Travel

Hatcher Pass, Alaska

At the end of August, I spent three days hiking over mountains, across glaciers, and through some of the most beautiful valleys with four of my best friends. Here are just a few photos that I hope will show you at least a fraction of the grandeur and beauty that this adventure contained.

Day one was spent hiking the afternoon away along the river valley that snaked its way down from the glaciers above. We trekked through mud and sopping wet willows until we broke the foliage line and began our climb up the mountain. The climb was steep and the wind began to pick up with the rain pelting us at our backs. But with a view like this it's easy to forget your cold and hungry body and be consumed by warmth from the beauty and majesty that this world possesses. 

As the first day's light began to fade, we scaled over the top of the ridge to find the view of our home for the night just below. We maneuvered our way down the rocky cliffside, the monotony of the rain making us that much more excited to get inside. We made a warm meal and warm drinks, nestled into our sleeping bags, and called it a night.

We rose with the sun on day two, made a quick breakfast of oatmeal and coffee, and headed out. The rain was already falling, the mundane rhythm of the drops on our backs becoming our new normal. We turned to what was left of the trail and headed up the pass, scaling nearly two miles of boulder-scattered cliffs until we reached the top, looked down, and were greeted by a rope that lead us over the other side of the mountain onto the glacier below.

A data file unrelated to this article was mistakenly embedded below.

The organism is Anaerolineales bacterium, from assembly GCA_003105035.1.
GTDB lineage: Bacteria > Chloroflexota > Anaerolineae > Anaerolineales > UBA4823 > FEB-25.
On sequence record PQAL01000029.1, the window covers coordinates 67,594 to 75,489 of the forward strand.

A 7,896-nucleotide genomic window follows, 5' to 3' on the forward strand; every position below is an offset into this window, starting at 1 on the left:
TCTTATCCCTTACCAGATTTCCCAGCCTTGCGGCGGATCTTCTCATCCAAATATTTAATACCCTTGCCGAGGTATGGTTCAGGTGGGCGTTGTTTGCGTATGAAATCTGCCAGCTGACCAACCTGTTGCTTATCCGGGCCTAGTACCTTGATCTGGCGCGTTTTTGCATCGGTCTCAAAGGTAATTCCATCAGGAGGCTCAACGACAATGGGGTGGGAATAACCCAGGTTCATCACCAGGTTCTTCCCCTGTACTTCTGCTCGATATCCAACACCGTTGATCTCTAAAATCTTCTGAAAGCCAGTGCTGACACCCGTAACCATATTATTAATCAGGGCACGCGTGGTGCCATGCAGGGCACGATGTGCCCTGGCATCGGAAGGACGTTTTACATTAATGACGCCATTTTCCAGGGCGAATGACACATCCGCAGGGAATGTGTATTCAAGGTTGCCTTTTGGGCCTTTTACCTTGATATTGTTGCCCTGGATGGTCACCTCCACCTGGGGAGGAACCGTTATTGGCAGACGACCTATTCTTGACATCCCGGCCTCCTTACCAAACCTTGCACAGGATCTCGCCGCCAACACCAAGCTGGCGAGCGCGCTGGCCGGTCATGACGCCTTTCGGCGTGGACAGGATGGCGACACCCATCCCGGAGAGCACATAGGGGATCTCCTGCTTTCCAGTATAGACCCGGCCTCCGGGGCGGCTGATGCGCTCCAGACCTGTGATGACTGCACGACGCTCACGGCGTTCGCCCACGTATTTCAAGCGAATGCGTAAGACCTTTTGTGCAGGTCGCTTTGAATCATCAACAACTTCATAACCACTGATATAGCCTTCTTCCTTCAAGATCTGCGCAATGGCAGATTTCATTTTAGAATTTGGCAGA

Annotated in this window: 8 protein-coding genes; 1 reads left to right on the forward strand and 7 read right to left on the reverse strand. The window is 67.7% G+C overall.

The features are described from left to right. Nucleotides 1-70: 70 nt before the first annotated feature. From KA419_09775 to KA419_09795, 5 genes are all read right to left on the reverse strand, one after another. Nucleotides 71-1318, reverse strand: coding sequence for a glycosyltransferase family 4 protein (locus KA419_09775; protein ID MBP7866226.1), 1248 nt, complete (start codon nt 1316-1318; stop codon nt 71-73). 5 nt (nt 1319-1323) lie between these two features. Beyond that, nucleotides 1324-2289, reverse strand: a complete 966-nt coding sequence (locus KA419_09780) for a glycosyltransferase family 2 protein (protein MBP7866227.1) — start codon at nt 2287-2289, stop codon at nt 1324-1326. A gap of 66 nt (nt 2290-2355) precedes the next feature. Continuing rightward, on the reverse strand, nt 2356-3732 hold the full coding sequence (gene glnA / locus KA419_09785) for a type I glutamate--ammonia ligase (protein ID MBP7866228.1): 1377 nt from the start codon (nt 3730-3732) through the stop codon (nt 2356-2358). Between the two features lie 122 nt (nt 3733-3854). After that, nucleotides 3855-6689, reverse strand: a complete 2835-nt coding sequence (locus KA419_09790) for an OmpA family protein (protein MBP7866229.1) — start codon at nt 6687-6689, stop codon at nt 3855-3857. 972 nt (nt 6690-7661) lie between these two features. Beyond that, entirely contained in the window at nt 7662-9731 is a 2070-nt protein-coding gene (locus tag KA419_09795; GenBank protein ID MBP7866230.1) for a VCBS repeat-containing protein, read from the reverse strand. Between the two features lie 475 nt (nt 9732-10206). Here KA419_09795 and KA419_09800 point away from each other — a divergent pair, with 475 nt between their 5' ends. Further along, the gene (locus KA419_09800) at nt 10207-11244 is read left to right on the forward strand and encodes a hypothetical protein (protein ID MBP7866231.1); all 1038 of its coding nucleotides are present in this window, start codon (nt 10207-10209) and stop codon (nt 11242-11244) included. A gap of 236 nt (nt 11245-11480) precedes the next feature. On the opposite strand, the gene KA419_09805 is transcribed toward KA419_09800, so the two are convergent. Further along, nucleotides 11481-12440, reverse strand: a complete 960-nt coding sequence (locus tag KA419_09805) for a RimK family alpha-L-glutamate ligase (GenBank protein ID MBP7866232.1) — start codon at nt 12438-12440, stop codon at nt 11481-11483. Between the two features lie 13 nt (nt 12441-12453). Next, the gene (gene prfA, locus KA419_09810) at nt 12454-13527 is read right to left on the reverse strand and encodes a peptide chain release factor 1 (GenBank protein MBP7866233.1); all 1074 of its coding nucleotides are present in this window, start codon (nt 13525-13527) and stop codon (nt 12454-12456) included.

As we grabbed hold of the rope and began to repel down the mountainside, our feet soon found the icy floor below. We made our way across the glacier and into the valley. The rain was now falling harder and we were growing weary. We climbed ridge after ridge only to find out that we had taken a wrong turn somewhere along the way. We were in a valley miles away from the hut we were to call home that evening. The light was fading, the temperature dropping, and fear of hypothermia was setting in. We made a unanimous decision to pull out our tents and set up camp where we were. We made a hot meal to warm our shivering bodies and nestled in for what was sure to be a very vexatious night's sleep.

The next morning we woke before the sun had risen. The rain receded for a brief moment, so we hurried to put our tents away and head out. It was brisk, the light rain turning into sleet as we began to climb in elevation. Our bodies were hungry for warm, dry clothes and a good night's rest. We conquered boulder field after boulder field, crossed rivers, and traversed around lakes until we found ourselves at the foot of yet another glacier.

We climbed and climbed, sliding our way up the icy floor below. We reached the top around midday. We were home free. Almost. All that stood between us and civilization was a five mile descent down into the valley.

So, there we stood, at what was the end of a beautiful chapter of this story called life. A chapter full of brotherhood. One of adventure and love, where bonds were formed as strong as the mountains we crossed. I am so thankful to have gone through the valleys and scaled the highest peaks with these men, both literally and figuratively. How great a blessing is community.

Brandon EckrothComment